The days leading up to a fantasy football draft are full of excitement, strategizing, and maybe even some snacking. One thing that occurs far less frequently than it actually should is the discussion of which players you should not draft.
Of course, this can be hard. You see a player available in the eighth round who has done you dirty in the past but had an ADP that suggested they’d be off the board in the fourth round. You pull the trigger and draft the guy. He has a horrible season, you wasted a valuable pick, and you finish dead last.
This, folks, is why it is important to be firm with yourself with the list of players you want to make sure you avoid no matter the circumstance. In case you need help deciding whether or not a player should be completely avoided, we’re here to help you out.
Here are 10 players you should avoid drafting in your PPR drafts this year.
Mark Ingram, RB, Baltimore Ravens
2019 finish: RB11
Pickard’s 2020 ranking: RB25
Ingram had an impressive 2019 with Lamar Jackson giving him the football but is due for major regression this year.
Several factors play into this analysis, with the selection of J.K. Dobbins among them. The Ravens selected the Ohio State running back in April’s draft and there is a growing sense that he could play a complementary role alongside Ingram. (That is, assuming he doesn’t claim sole possession of the starting role.)
Another aspect here is that the Ravens might quiet down a bit. Lamar Jackson can be thanked for Ingram’s success because the speedy quarterback forced defenses to play safe football, thus leaving space for Ingram to incrementally add to his stats. With defenses expected to see a little more success when it comes to defending Jackson, Ingram might see a similar number of touches but less yardage.
James Conner, RB, Pittsburgh Steelers
2019 finish: RB35
Pickard’s 2020 ranking: RB22
After a great 2018, James Conner hoped to hold onto the No. 1 running back job in Pittsburgh last year. What seemed like an easy task turned into a murky running back situation that remains unclear this summer.
Conner, an impending free agent, will open the year as the top back in Pittsburgh, but nobody knows how things will transpire from there. With Conner not expected back with the Steelers next year, the team may decide to reduce his workload and give increased reps to Benny Snell Jr., Jaylen Samuels, and Anthony McFarland.
Additionally, Conner won’t have much of an impact in the passing game, leaving players like Kareem Hunt or James White as potential better choices to draft instead of Conner.
Julian Edelman, WR, New England Patriots
2019 finish: WR7
Pickard’s 2020 ranking: WR34
Edelman is one of the toughest and physical players in the NFL, and his grittiness was on display last year en route to his WR7 finish.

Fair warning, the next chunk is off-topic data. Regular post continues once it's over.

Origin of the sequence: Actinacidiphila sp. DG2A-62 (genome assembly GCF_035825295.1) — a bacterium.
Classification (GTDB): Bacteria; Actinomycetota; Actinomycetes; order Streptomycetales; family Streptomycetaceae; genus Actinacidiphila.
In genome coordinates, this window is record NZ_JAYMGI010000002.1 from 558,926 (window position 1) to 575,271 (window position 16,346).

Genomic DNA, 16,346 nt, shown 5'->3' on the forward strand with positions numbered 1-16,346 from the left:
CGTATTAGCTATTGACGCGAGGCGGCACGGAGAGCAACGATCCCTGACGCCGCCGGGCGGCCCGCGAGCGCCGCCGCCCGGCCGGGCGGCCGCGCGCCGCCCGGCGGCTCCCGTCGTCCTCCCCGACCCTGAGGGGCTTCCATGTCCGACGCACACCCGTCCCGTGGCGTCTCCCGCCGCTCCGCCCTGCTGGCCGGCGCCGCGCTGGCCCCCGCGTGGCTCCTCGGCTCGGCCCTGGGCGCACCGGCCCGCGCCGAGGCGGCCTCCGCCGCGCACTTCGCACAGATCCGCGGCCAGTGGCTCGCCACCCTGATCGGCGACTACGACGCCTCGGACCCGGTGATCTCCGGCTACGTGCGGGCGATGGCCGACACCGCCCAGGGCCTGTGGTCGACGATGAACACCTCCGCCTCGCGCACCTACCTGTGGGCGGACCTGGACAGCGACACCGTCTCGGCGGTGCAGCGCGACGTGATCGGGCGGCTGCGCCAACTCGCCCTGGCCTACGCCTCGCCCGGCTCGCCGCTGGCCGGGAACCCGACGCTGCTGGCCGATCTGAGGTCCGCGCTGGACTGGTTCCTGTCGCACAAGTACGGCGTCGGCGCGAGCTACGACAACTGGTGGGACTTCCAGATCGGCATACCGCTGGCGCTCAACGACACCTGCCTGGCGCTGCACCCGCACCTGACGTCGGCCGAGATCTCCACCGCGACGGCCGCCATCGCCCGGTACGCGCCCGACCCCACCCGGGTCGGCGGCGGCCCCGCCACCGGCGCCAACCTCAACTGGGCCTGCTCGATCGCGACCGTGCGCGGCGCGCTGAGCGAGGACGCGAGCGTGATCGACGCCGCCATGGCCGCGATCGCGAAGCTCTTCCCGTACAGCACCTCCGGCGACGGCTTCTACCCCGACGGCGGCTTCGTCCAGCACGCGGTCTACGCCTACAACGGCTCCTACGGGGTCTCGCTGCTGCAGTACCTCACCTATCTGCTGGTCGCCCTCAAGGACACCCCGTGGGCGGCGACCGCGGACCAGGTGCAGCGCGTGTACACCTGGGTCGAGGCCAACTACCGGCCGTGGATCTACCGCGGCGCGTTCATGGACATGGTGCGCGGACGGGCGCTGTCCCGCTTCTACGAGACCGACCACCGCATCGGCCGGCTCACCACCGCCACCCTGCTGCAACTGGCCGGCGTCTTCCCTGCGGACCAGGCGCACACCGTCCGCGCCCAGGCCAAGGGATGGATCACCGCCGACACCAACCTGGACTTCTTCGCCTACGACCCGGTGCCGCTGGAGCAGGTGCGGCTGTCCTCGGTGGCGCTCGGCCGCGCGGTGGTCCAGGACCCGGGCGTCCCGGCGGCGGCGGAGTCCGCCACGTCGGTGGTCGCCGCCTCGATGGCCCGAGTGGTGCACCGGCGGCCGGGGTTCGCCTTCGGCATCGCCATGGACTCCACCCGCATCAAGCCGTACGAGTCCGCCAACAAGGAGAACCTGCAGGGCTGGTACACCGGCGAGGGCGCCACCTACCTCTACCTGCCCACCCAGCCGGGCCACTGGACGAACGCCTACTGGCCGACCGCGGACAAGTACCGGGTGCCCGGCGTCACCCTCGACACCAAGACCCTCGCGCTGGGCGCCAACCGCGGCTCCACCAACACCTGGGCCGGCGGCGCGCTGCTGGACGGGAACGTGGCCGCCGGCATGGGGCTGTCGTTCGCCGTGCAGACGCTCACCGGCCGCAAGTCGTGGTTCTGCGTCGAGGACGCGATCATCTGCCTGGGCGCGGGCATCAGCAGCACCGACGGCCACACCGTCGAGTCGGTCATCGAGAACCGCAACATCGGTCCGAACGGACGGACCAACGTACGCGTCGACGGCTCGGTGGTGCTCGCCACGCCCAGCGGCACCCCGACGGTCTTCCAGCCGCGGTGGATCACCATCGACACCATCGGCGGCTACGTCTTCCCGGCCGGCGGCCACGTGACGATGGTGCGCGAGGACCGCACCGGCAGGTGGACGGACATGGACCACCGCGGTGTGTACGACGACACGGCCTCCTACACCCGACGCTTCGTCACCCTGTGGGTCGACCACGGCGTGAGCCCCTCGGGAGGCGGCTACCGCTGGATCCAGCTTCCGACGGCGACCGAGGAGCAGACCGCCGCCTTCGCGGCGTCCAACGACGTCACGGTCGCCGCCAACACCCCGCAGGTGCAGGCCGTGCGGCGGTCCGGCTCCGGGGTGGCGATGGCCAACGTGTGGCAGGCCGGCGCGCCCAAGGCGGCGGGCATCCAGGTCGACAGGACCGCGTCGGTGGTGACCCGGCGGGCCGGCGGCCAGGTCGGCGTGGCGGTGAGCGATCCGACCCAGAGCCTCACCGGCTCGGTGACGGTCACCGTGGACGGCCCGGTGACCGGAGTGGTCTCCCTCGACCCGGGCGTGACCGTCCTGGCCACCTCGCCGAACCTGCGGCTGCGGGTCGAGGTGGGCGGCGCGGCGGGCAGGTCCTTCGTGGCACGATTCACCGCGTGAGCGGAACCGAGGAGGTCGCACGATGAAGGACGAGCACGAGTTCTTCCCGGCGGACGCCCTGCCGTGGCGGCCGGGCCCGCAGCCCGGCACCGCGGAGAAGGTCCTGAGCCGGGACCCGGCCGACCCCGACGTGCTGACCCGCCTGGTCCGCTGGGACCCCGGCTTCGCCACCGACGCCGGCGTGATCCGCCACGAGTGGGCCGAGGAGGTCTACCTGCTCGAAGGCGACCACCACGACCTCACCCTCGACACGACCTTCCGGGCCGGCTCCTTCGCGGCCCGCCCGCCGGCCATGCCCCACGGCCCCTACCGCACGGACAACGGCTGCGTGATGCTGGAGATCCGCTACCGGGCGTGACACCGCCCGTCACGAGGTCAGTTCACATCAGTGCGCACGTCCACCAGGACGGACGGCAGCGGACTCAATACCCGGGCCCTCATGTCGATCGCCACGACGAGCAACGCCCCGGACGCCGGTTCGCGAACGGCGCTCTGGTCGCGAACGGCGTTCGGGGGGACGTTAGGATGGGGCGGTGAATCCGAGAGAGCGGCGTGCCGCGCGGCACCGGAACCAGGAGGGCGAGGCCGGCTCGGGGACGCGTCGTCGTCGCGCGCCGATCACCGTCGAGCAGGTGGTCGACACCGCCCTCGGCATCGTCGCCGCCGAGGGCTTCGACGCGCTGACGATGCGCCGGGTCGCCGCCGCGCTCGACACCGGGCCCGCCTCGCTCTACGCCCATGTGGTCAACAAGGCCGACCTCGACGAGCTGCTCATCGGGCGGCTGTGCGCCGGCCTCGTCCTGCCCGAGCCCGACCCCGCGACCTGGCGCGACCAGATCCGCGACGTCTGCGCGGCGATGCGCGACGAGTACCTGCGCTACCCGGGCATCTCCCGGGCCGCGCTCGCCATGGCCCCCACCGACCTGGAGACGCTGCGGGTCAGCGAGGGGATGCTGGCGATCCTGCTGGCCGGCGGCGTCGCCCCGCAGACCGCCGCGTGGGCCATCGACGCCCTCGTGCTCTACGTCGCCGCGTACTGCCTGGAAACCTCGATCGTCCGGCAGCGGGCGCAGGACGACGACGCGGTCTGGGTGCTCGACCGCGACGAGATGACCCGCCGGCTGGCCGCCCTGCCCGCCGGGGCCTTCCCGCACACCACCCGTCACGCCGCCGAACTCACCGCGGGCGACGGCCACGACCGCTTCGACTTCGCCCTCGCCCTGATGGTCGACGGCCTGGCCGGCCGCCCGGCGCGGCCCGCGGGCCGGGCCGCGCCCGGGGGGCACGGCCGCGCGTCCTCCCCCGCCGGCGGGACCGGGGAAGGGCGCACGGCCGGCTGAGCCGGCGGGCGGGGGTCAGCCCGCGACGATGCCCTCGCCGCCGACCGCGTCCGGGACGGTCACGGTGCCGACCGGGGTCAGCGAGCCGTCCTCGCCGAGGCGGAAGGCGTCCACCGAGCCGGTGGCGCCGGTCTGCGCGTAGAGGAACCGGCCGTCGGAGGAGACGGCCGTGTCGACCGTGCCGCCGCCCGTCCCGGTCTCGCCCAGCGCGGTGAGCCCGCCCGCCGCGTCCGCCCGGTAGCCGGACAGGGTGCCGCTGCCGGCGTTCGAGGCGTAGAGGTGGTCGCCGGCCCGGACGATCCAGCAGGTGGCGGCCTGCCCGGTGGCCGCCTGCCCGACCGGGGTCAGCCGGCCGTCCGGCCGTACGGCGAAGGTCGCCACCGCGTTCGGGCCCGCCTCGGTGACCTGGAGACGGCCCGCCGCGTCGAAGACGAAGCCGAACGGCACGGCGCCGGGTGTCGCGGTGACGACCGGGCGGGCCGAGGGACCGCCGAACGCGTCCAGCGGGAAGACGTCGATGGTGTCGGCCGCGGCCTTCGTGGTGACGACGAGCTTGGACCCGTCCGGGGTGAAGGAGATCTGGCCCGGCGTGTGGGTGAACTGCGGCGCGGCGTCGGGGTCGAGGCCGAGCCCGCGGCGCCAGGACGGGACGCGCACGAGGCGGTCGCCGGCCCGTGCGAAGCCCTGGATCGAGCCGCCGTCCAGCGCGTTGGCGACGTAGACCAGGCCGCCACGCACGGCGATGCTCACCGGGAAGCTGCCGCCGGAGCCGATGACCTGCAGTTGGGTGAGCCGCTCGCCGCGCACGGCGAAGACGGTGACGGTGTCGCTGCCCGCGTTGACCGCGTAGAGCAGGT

The former Kent State quarterback turned Patriots receiver could be in for a quiet year after Cam Newton replaced Tom Brady in New England. While Newton likely won’t struggle, his style of offense will surely vary from Brady’s, suddenly putting a lot of targets up for grabs.
Health is another factor for the multi-time Super Bowl champion. What makes Edelman so adored by Patriots fans is his work ethic and toughness. However, he’s just one bad choice and big hit away from a season-ending injury. Tom Brady did a good job throwing lower passes to Edelman, thus resulting in safer plays and fewer injuries, and it’s too early to know if this will be true about Newton. Ultimately, drafting Edelman is way too risky this year.
Darren Waller, TE, Las Vegas Raiders
2019 finish: TE3
Pickard’s 2020 ranking: TE5
Waller is a surprise pick for his list but warranted mentioning because his price tag is merely too high. He burst onto the scene out of training camp last year en route to a brilliant finish as football’s third-best tight end.
Waller was a reliable target for Derek Carr, which surely makes him an instant favorite among his coaches and teammates. The big concern for fantasy owners, though, was his touchdown production as Waller found the end zone just three times in 2019.
Finally, Las Vegas committed a significant amount of resources and draft picks to the much-needed bolstering of the wide receiver corps. Foster Moreau and Jason Witten are also candidates to have expanded roles in the tight end unit. All of these factors suggest Waller will provide an experienced presence in the field but isn’t worth spending an early pick on.
Aaron Rodgers, QB, Green Bay Packers
2019 finish: QB10
Pickard’s 2020 ranking: QB17
Fantasy owners love drafting Aaron Rodgers, and for good reason. He’s a future Hall of Famer with gas left in the tank, a huge throwing arm, and an elite receiver at his disposal in Davante Adams. But don’t be fooled, because Rodgers is not a good fantasy choice.
Rodgers is on a decline after 2018 and 2019 saw him record the lowest and second-lowest 16-game touchdown marks of his career. Green Bay has also focused on the run much more under new head coach Matt LaFleur, and the team failed to add a wide receiver in this year’s draft.